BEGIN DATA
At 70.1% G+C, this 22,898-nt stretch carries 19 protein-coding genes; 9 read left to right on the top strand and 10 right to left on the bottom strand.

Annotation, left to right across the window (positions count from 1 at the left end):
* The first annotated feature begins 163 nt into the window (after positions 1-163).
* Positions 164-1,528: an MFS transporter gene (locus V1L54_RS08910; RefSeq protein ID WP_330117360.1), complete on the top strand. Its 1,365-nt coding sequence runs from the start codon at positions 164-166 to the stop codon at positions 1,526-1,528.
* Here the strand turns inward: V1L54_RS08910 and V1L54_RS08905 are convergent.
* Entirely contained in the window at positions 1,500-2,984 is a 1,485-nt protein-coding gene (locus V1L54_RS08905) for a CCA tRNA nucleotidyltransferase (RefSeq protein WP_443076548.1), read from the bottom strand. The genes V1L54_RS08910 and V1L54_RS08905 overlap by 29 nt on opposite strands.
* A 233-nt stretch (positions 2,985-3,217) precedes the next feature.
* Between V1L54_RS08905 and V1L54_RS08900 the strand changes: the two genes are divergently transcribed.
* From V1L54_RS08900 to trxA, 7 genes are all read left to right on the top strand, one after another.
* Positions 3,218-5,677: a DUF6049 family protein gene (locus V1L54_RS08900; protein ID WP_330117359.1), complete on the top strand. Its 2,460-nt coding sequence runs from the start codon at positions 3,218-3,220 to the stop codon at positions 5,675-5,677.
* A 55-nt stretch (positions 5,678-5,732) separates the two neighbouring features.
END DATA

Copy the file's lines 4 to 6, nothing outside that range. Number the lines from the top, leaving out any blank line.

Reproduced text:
* Positions 164-1,528: an MFS transporter gene (locus V1L54_RS08910; RefSeq protein ID WP_330117360.1), complete on the top strand. Its 1,365-nt coding sequence runs from the start codon at positions 164-166 to the stop codon at positions 1,526-1,528.
* Here the strand turns inward: V1L54_RS08910 and V1L54_RS08905 are convergent.
* Entirely contained in the window at positions 1,500-2,984 is a 1,485-nt protein-coding gene (locus V1L54_RS08905) for a CCA tRNA nucleotidyltransferase (RefSeq protein WP_443076548.1), read from the bottom strand. The genes V1L54_RS08910 and V1L54_RS08905 overlap by 29 nt on opposite strands.